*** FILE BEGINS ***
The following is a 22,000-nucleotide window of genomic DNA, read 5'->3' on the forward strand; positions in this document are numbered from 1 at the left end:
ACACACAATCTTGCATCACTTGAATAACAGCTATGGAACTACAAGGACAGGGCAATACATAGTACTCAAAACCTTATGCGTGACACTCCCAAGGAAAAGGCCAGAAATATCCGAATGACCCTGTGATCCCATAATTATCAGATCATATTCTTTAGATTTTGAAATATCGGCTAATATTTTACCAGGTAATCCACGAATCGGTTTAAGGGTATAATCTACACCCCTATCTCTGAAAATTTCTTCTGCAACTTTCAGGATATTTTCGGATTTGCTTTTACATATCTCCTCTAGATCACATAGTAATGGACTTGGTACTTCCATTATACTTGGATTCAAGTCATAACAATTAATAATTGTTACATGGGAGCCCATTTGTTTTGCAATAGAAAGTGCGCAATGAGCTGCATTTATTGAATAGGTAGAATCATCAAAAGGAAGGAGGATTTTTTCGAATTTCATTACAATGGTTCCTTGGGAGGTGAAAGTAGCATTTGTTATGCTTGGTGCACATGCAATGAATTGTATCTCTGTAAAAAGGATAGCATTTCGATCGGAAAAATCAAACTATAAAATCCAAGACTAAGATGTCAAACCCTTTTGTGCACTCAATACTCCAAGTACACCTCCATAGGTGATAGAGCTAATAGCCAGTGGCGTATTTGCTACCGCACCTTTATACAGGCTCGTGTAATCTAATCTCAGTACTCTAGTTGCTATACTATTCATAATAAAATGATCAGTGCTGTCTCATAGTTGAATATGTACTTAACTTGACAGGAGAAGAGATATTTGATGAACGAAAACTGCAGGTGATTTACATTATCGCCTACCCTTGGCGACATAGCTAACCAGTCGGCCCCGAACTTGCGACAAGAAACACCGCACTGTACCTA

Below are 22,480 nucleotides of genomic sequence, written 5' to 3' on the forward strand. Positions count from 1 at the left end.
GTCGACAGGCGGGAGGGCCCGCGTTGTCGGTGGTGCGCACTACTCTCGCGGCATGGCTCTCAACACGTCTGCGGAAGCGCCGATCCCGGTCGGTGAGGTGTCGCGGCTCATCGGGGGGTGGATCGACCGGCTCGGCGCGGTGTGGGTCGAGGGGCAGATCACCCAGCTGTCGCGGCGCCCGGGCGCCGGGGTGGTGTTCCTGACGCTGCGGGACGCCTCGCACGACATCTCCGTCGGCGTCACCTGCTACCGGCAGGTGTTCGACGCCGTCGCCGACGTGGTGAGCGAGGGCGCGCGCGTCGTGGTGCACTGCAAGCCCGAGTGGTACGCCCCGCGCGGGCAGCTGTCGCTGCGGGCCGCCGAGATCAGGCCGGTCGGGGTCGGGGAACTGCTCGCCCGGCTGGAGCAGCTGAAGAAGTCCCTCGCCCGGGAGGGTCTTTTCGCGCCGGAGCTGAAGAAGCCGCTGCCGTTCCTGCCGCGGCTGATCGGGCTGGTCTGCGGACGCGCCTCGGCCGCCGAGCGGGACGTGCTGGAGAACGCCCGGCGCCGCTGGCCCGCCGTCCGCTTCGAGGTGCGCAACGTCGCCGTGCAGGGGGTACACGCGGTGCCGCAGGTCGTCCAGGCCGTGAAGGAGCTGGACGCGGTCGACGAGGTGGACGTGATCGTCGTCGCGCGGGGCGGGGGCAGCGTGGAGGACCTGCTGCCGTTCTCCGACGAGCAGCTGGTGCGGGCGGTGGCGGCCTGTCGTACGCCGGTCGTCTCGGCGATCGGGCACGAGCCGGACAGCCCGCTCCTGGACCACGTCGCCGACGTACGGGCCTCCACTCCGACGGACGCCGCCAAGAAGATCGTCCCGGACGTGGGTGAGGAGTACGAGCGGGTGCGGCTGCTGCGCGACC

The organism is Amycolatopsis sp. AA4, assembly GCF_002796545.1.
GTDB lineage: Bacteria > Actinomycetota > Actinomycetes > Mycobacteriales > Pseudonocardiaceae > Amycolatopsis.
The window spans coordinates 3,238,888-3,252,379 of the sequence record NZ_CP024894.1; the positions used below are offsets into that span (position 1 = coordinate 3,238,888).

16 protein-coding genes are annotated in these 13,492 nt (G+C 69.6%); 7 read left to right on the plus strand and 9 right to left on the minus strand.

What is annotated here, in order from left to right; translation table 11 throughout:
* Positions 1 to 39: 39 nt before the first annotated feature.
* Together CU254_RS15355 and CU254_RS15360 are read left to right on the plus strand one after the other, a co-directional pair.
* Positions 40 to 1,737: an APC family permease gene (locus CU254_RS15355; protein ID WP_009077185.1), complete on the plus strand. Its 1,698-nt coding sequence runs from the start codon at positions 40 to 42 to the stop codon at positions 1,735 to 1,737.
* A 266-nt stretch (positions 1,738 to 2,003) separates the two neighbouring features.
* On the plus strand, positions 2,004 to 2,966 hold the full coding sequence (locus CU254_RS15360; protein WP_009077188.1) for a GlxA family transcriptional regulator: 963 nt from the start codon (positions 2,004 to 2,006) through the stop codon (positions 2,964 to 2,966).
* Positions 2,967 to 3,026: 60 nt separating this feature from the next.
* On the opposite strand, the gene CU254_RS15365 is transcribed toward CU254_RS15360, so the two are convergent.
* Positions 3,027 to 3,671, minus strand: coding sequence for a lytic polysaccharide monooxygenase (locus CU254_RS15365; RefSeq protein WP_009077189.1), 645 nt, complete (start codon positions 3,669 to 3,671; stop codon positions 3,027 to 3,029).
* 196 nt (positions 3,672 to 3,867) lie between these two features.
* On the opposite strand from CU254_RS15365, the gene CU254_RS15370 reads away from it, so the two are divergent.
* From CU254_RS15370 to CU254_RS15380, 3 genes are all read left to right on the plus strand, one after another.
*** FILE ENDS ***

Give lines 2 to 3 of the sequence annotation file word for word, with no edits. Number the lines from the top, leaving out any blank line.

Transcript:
ACACACAATCTTGCATCACTTGAATAACAGCTATGGAACTACAAGGACAGGGCAATACATAGTACTCAAAACCTTATGCGTGACACTCCCAAGGAAAAGGCCAGAAATATCCGAATGACCCTGTGATCCCATAATTATCAGATCATATTCTTTAGATTTTGAAATATCGGCTAATATTTTACCAGGTAATCCACGAATCGGTTTAAGGGTATAATCTACACCCCTATCTCTGAAAATTTCTTCTGCAACTTTCAGGATATTTTCGGATTTGCTTTTACATATCTCCTCTAGATCACATAGTAATGGACTTGGTACTTCCATTATACTTGGATTCAAGTCATAACAATTAATAATTGTTACATGGGAGCCCATTTGTTTTGCAATAGAAAGTGCGCAATGAGCTGCATTTATTGAATAGGTAGAATCATCAAAAGGAAGGAGGATTTTTTCGAATTTCATTACAATGGTTCCTTGGGAGGTGAAAGTAGCATTTGTTATGCTTGGTGCACATGCAATGAATTGTATCTCTGTAAAAAGGATAGCATTTCGATCGGAAAAATCAAACTATAAAATCCAAGACTAAGATGTCAAACCCTTTTGTGCACTCAATACTCCAAGTACACCTCCATAGGTGATAGAGCTAATAGCCAGTGGCGTATTTGCTACCGCACCTTTATACAGGCTCGTGTAATCTAATCTCAGTACTCTAGTTGCTATACTATTCATAATAAAATGATCAGTGCTGTCTCATAGTTGAATATGTACTTAACTTGACAGGAGAAGAGATATTTGATGAACGAAAACTGCAGGTGATTTACATTATCGCCTACCCTTGGCGACATAGCTAACCAGTCGGCCCCGAACTTGCGACAAGAAACACCGCACTGTACCTA

Below are 22,480 nucleotides of genomic sequence, written 5' to 3' on the forward strand. Positions count from 1 at the left end.